Use Mind Mapping to Figure out What You Want in a Logo

Mind mapping for a logo? Everybody should know by now that logo design plays an important role in marketing for every company. Definitely regardless of its industry or target audience. In many instances, a company’s logo is a potential customer’s first exposure to a company and brand.


First impressions count so a company with a strong and memorable logo has a better chance of attracting new customers and beating out the competition than one with a logo that’s forgettable. Yet choosing the right logo can be a challenge, we know!


One technique that may help you narrow your choices and select a winning logo for your company is mind mapping. It’s easy to do and here, we’ll explain how to use it to hone in on what you want in a logo.


Understanding Mind Mapping Logo

First of all, the concept of mind mapping has been around for a while, but it may be new to you. Let’s start with an explanation of what it is, and then we’ll talk about how it can help you with your logo.


What Is Mind Mapping?

Well, mind mapping is a memory and learning technique that was developed by author Tony Buzan when he was a college student.


Quite simply, Buzan realized that the more detailed the notes he took on a topic, the more difficult it was to remember what he had written. However, this seemed paradoxical and he was curious.


Over time, he experimented with underlining key words and putting others in bubbles and compartments. He found that these techniques provided sort of a blueprint of his thinking about a topic and helped him retain the information he learned.


Eventually he refined the technique so that the mind map represented a diagram of a central thought, in many ways a literal map of his thinking about the topic in question.


Woman looking up in the sky full of black circles. Mind mapping can be used in all aspects of life especially when creating a logo.


Most importantly, the idea is to make illustrations of your central ideas, and then make connections between them. The experience of creating a mind map should be a free flowing one, but controlled in that it must focus on one central idea. Now you can also create beautiful illustrations inspired by others using AI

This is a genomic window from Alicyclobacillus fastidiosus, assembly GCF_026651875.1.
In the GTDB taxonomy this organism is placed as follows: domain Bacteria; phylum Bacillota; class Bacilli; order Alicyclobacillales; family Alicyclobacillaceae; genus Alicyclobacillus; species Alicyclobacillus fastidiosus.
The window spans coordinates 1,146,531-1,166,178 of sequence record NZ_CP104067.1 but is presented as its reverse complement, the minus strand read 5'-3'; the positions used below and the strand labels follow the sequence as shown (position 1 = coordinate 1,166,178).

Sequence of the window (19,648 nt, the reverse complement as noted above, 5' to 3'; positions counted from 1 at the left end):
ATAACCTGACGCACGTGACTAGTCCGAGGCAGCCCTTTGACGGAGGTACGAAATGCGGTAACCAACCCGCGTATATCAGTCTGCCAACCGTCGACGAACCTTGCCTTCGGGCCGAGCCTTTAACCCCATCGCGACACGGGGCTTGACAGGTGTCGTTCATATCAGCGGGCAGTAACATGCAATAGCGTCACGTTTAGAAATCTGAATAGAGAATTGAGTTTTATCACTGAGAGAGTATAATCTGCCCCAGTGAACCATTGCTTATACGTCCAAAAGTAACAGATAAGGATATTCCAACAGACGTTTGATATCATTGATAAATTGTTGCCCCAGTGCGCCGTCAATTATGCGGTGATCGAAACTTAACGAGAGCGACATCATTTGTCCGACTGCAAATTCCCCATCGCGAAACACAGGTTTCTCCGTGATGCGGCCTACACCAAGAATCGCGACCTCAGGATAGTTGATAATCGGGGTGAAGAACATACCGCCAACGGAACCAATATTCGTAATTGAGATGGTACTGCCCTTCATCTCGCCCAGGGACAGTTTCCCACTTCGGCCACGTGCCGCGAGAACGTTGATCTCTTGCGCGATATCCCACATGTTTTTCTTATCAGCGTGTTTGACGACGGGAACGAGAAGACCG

The Benefits of Mind Mapping For A Logo

Now that you know what a mind map is, let’s talk about the benefits of mind mapping your logo. How can creating a logo-based mind map help you?

First, it isn’t uncommon for company owners and entrepreneurs to be a bit unclear on what they want their logo to communicate. That’s especially true when there are seeking a logo for a start-up company and may not have fine-tuned their marketing pitch yet. Creating a mind map can help you focus on the things that are most important for you to convey.


Second, making a mind map is a deeply creative process. As you think through your logo ideas and put each one in place on your mind map, you’ll also be organizing your thoughts – and you may even realize things about your company that you didn’t realize before.


Third, the mind map you create can be enormously helpful to your logo designer. One of the most challenging things about designing logos is making sure that you know what the client wants. A mind map can do more to communicate what you want in a logo than an email or even a phone conversation.


How to Create A Map

Now, let’s talk about how to create a mind map. It’s actually a very simple process, but you may choose to get more involved with it depending on your personal comfort level and how much time you have to spend on it.


Creating Your Logo Mind Map

Before you start creating your logo mind map, let’s look at an example of a completed mind map so you know what yours should look like.

An illustration of a tree with different colored branches. The main word in the middle is future. This is to illustrate how to use mind mapping when creating illustrations like logos


As you can see, the map starts with a central idea, in this case, the future. You can then write related ideas in bubbles around the central idea. Each branch of the map may then be embellished with additional ideas, thoughts, and images.


In truth, your map can include anything that you think is important and relevant to your company. It should be as thorough a representation of what you think and feel about your company as possible.


What to Include In The Mind Mapping Illustration

What should you include in your mind map? The broad idea is to include anything that might be relevant. Of course this is not set in stone and you can include other aspects however, here are some suggestions for what to include: